The pandemic has left Australia’s workforce in a transient and reflective state. As a result, the so-called ‘great resignation’ has gathered momentum over recent months, with very few businesses and industries unaffected. Concerningly, recent data reveals that almost 60 per cent of Australian workers are considering new roles within the next year. Similarly, 72 per cent report a low sense of belonging and are open to a job switch.
Customers have long been considered the lifeblood for businesses, but equally so are employees. Attracting and retaining talent now requires the same proactive and progressive effort that companies put towards customer experience (CX). Most employees now see well past fancy company swag and look for solid proof of a company’s mission, morals and how it empowers employees to succeed. For many in Australia’s workforce, culture trumps perks.
Thanks to remote work and their ability to invest in a culture rather than perks, small businesses can provide the great employee experience (EX) that could see them better placed to survive the Great Resignation. So much so that smaller companies might move talent away from large ones. But what does great EX look like? How can smaller businesses use their size to their advantage? And why is it crucial for employers to be as proactive in investing in their current talent as they would their CX?
Small business democracy
No business is immune to the current skills shortages, even small businesses. Fortunately, small businesses can take advantage of their size, as they have leverage over large businesses when it comes to flexibility in the workplace and the ability to develop a stronger relationship with employees.
Most executives (66%) report designing post-pandemic workforce policies with little to no direct input from employees. Small business owners can control these workplace variables as they are holistically immersed in each aspect of the business and can work closely with their employees to understand what benefits would best suit them. Rather than creating policies from the top-down, therefore, small businesses can directly involve their employees in the process. By demonstrating that a business values their input, it’s building stronger bonds that incentivise loyalty.
What do employees want?
According to a 2020 Gallup Poll, millennials and Gen Z prioritise employers that care about their wellbeing, even before the pandemic. Employees prioritise work-life balance, with more than half of knowledge workers open to finding a new job and a substantial 71% unsatisfied with the level of flexibility they have in their current role.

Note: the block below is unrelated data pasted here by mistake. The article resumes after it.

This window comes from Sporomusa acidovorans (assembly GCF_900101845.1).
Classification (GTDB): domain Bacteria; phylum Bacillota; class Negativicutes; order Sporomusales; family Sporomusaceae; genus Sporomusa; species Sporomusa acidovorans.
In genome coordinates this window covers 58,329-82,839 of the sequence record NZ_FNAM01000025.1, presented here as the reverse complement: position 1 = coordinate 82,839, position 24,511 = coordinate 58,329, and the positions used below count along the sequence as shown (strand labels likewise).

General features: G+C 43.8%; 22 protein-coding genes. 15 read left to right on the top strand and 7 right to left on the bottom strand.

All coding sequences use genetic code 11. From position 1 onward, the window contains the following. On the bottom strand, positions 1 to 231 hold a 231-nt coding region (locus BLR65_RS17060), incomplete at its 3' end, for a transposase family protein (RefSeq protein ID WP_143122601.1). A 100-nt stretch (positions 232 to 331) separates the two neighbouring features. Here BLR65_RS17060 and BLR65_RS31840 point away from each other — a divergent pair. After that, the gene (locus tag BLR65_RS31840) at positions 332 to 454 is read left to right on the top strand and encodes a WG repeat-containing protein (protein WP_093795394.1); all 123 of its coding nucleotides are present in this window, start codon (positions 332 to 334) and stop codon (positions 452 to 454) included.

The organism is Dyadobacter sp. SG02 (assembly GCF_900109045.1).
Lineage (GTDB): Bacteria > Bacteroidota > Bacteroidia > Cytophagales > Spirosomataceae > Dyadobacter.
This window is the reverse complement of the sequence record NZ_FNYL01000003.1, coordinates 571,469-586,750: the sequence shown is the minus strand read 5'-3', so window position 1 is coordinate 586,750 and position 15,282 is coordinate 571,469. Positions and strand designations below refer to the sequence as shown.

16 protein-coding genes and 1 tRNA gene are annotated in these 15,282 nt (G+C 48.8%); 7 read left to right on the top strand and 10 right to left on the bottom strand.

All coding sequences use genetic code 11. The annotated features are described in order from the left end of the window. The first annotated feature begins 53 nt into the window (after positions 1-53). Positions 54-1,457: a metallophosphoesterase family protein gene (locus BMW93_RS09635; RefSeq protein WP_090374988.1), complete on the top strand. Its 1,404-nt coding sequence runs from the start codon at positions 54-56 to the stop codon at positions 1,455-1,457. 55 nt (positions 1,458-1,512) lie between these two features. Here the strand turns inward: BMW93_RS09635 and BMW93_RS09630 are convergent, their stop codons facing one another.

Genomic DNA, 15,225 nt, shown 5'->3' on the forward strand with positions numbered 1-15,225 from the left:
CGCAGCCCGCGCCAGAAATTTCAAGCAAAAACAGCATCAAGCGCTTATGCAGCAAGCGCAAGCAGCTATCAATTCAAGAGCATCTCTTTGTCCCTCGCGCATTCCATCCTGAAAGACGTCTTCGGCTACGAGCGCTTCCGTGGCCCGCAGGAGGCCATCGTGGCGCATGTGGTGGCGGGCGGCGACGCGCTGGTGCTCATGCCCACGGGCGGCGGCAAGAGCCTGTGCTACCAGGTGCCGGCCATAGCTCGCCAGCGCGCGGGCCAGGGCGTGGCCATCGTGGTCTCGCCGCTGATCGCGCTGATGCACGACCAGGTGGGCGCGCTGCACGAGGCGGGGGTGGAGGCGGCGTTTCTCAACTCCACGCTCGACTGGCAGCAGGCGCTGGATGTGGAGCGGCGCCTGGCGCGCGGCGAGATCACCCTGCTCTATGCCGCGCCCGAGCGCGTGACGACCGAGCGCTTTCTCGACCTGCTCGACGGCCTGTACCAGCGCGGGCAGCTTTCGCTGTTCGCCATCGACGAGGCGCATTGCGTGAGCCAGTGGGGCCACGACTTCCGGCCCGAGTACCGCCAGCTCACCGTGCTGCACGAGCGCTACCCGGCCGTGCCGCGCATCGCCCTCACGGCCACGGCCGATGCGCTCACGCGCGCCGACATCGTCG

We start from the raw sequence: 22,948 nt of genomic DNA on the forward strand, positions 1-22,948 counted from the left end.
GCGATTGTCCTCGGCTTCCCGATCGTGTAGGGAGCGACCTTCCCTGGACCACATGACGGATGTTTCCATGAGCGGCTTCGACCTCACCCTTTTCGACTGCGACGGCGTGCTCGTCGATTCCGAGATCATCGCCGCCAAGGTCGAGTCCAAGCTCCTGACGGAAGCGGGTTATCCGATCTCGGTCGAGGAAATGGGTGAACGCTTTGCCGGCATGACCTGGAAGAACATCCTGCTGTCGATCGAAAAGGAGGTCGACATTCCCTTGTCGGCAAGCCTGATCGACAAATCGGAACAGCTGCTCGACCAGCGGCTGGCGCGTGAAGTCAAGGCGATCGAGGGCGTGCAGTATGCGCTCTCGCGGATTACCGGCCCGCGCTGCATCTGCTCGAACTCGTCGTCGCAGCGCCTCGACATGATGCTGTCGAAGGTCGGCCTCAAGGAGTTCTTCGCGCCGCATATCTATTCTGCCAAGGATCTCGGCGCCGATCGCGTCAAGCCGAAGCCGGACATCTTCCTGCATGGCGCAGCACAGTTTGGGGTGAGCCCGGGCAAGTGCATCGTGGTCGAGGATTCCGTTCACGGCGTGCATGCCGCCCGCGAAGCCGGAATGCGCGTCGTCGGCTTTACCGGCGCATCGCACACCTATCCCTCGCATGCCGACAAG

If a small business can reasonably offer remote or hybrid work, it should definitely do so. Many people today do not want to choose between family and career, so business owners should find ways to mould their operations around their teams and what’s most important to them. Beyond this work-life balance, employees today want opportunities to grow and advance their careers. Hence, employers are eager to offer upskilling and training could be at an advantage in attracting potential staff.
Finding silver linings
Whilst the past 20 months have interrupted daily routines, many employees seized opportunities for personal and professional improvement that weren’t available to them before the pandemic. For example, almost a thirdclaimed they exercised more often, improved their diets, decluttered their homes and spent more time with family and friends. Following the pandemic, the change of mind regarding flexibility in the workplace set the clear expectation that employees wanted more out of their workplace. The businesses that maintain this commitment to employee flexibility and autonomy will be employers of choice in 2022.
The pandemic reinforced the importance of employees being adaptable and willing to pivot and learn new skills. Employers must be just as willing to adapt to the needs of their employees. Today, employers’ offerings are being questioned and assessed by potential employees, and the acceleration of the flexible workplace determines this as a preferred way of working.
Today, great EX isn’t just perks like fancy company swag; it’s more meaningful. Employees want a fresh start, and employers are looking for new ways to attract staff. Small businesses can’t compete with big businesses on perks; however, they can create an empowering, employee-first culture that conscientious Australian employees demand today.
So as the great resignation continues, small businesses can use their size to their advantage and find the silver linings to sustain their business. Just as great CX makes businesses a standout for customers, great EX can make it a standout for employees.
Read more: Let’s Talk: How to find and keep great staff